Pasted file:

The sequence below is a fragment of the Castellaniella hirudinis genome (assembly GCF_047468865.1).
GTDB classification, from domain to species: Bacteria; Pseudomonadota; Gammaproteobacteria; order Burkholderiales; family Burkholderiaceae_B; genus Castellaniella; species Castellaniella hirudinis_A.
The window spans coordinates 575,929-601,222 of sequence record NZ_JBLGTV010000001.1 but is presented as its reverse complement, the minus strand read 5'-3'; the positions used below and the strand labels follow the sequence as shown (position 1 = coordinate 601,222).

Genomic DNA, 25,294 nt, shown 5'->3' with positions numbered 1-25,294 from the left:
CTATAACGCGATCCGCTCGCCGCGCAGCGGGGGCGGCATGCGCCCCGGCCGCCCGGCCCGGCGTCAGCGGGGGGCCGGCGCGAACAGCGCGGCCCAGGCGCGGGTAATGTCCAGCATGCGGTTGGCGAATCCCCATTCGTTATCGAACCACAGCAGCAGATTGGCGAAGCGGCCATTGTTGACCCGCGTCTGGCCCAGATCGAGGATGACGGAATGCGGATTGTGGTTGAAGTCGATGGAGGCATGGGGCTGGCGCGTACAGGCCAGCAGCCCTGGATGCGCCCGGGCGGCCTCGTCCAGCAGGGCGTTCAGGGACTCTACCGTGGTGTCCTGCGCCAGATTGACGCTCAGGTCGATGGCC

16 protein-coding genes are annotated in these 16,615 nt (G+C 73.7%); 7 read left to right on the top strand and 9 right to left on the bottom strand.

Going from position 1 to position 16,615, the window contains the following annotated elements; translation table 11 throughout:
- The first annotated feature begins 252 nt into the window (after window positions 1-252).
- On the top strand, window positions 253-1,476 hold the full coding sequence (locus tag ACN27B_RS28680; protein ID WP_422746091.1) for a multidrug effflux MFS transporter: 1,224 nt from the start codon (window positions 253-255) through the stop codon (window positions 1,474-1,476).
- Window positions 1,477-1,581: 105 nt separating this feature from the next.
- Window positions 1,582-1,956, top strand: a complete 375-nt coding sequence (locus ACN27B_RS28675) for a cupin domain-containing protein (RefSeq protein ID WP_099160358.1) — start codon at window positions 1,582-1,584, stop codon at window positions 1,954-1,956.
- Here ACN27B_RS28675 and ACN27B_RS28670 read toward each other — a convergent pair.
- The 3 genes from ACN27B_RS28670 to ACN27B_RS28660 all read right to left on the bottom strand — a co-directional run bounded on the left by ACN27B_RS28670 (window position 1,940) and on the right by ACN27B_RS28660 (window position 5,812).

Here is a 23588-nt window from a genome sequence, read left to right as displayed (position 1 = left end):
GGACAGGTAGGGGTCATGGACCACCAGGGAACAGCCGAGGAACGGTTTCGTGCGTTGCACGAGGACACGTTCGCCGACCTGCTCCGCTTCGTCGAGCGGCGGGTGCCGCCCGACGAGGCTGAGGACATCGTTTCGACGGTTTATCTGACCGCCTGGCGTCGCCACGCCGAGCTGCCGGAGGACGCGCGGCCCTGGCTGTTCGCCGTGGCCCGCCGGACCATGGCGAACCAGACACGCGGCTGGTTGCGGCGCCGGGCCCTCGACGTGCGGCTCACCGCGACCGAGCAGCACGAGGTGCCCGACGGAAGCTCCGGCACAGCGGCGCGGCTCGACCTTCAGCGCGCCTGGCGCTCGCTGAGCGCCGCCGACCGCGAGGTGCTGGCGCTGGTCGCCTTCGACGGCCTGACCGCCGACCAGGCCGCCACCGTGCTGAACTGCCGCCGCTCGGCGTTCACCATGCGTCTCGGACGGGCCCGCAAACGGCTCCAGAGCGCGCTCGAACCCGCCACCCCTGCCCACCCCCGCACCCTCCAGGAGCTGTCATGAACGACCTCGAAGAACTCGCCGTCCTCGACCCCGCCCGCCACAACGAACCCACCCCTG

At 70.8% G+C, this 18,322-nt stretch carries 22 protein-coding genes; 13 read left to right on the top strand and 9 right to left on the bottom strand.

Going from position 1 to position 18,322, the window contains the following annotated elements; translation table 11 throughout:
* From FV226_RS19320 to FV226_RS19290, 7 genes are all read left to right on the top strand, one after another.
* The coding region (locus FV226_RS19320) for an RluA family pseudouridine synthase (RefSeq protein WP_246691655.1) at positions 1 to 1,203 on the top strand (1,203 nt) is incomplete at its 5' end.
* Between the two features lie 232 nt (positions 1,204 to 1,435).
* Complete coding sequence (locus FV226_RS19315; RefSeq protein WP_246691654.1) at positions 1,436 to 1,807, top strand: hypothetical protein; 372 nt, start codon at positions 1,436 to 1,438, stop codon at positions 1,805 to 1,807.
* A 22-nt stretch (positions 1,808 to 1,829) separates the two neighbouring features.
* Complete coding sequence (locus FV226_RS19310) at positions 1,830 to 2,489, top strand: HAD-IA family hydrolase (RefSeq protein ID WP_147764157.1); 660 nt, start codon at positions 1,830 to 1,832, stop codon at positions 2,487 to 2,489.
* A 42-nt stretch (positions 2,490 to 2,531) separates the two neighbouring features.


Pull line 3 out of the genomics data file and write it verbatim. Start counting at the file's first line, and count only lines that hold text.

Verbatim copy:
The window spans coordinates 575,929-601,222 of sequence record NZ_JBLGTV010000001.1 but is presented as its reverse complement, the minus strand read 5'-3'; the positions used below and the strand labels follow the sequence as shown (position 1 = coordinate 601,222).